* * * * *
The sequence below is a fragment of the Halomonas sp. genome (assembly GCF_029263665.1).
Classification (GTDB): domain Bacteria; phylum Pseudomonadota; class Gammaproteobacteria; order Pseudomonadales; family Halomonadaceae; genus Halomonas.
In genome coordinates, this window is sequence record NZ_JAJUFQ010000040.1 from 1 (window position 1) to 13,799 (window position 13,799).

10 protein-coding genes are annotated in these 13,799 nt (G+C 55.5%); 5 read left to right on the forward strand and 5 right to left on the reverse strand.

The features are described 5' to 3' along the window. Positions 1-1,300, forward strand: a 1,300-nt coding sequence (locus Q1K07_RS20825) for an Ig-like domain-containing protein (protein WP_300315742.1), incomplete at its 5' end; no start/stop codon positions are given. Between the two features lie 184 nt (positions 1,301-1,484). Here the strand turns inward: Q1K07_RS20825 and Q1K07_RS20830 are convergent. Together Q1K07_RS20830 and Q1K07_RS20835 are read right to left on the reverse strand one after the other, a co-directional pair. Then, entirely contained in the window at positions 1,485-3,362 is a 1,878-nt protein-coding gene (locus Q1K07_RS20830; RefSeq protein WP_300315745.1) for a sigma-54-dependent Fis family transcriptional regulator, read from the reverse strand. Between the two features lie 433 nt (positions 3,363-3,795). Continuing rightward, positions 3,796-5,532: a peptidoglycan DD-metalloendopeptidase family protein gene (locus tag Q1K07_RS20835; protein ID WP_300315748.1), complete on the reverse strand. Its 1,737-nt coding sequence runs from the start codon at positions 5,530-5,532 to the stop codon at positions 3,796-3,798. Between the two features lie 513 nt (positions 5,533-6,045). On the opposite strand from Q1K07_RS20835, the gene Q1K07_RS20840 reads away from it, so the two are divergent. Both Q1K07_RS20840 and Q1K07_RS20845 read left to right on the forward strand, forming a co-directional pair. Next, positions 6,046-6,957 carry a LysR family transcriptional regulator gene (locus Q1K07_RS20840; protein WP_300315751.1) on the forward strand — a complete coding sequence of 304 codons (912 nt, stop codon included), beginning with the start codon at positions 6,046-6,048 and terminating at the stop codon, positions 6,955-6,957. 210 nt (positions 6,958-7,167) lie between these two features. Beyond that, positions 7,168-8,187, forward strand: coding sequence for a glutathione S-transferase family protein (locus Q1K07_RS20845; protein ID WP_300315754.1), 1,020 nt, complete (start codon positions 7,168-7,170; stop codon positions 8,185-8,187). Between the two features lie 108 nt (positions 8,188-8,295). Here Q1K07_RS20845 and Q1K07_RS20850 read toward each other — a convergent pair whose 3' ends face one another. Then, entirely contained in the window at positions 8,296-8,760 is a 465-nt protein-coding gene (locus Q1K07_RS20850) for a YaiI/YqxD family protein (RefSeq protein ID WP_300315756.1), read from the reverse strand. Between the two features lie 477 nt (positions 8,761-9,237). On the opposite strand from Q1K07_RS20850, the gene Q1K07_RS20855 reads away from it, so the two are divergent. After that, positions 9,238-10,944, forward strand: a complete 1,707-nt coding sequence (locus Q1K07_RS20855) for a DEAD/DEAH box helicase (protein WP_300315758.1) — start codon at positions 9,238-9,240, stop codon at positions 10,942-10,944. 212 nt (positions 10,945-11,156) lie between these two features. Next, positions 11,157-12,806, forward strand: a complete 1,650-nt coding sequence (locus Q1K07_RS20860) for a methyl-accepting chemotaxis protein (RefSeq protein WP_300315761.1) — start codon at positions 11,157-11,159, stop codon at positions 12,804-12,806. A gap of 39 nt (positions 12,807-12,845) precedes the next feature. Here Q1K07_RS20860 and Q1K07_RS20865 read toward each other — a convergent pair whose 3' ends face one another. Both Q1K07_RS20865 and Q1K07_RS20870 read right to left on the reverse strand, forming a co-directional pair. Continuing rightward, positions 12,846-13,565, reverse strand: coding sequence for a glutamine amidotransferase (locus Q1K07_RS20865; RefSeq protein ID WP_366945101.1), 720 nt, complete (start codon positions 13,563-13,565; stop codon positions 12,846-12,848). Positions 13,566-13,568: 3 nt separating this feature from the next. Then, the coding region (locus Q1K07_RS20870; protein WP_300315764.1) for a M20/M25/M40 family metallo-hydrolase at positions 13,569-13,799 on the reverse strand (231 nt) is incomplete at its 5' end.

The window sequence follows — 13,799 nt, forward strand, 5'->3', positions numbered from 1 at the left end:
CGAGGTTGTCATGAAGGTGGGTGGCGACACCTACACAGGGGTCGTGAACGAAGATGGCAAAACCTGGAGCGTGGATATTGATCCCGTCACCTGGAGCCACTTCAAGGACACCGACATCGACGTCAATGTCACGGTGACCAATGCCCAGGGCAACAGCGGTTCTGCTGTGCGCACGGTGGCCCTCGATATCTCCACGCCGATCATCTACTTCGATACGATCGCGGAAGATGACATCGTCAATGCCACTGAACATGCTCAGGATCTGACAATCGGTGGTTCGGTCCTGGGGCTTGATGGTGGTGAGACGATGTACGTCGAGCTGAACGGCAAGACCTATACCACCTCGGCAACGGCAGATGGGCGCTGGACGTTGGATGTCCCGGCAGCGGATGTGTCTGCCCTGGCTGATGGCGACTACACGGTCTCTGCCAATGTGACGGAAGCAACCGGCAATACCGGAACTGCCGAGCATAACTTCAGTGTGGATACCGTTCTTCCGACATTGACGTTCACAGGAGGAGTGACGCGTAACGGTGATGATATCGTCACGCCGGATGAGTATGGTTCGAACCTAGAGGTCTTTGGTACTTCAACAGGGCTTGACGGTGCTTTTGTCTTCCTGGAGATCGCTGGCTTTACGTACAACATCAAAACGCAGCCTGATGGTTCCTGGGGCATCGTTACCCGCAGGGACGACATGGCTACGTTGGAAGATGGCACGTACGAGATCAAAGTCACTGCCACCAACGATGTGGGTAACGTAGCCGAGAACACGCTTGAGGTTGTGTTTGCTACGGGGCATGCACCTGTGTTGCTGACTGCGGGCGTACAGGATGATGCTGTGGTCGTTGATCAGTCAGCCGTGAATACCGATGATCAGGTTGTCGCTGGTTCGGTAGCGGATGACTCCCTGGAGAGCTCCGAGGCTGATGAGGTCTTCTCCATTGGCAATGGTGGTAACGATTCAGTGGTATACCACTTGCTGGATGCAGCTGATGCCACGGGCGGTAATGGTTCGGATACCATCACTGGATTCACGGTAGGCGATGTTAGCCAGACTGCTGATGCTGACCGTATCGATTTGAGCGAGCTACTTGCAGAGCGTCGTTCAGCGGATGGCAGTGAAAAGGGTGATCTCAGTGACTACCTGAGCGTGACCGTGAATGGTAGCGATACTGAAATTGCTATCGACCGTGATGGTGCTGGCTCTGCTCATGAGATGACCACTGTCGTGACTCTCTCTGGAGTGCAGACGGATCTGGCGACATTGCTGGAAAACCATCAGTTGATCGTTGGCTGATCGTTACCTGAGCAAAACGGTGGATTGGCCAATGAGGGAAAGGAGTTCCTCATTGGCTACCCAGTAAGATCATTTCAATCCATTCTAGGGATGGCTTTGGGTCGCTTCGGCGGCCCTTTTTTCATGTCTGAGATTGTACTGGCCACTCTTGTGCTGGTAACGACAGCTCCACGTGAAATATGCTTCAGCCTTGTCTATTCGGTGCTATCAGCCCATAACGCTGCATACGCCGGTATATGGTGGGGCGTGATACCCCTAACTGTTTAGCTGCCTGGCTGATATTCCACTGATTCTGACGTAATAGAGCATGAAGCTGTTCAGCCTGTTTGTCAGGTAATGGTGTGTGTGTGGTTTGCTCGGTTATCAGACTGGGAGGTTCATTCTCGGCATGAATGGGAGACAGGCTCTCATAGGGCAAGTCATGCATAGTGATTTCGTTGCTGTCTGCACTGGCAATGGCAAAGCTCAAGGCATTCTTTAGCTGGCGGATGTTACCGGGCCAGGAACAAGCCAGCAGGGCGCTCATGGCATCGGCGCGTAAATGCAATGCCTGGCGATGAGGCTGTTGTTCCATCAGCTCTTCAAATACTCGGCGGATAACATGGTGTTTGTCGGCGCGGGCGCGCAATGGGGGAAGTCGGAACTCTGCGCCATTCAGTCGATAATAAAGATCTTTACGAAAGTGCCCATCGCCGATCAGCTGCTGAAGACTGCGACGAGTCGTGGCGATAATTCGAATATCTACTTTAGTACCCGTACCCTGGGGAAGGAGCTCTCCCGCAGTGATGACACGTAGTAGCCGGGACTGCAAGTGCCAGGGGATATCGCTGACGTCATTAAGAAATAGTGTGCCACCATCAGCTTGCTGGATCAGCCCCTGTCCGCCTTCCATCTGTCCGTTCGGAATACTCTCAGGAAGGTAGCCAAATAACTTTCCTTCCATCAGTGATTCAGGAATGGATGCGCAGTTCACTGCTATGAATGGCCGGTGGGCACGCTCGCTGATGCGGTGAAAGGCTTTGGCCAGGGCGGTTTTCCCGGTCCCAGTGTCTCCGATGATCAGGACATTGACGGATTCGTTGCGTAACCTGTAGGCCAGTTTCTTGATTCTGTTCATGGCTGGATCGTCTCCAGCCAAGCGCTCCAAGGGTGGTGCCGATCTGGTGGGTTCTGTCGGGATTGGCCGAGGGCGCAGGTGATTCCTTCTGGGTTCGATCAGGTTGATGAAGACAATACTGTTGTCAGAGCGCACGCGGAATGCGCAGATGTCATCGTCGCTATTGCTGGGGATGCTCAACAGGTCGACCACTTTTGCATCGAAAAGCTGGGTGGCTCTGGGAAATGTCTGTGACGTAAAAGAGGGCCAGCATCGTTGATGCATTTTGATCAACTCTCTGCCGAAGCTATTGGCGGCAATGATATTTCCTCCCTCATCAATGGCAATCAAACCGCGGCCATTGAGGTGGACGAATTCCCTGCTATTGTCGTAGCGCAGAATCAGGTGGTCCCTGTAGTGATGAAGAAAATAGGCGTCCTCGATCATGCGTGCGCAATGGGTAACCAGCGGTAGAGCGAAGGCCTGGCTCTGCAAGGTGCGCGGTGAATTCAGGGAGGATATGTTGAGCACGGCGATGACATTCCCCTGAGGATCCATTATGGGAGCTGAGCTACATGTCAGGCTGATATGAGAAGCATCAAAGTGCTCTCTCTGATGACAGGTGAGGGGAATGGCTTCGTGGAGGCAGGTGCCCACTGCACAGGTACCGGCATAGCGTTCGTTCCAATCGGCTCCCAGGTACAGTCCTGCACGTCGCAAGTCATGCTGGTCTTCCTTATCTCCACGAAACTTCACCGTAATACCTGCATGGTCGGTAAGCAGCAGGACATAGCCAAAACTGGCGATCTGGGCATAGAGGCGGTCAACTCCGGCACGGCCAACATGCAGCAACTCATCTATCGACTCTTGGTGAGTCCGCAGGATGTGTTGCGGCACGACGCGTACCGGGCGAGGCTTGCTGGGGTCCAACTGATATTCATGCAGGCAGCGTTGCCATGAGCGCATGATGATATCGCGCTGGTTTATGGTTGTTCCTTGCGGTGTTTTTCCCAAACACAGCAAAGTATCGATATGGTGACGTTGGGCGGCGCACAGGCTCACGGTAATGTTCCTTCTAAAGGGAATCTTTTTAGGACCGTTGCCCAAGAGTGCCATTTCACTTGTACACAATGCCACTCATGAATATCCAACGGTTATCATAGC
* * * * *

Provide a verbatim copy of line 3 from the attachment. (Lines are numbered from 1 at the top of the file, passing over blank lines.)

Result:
In genome coordinates, this window is sequence record NZ_JAJUFQ010000040.1 from 1 (window position 1) to 13,799 (window position 13,799).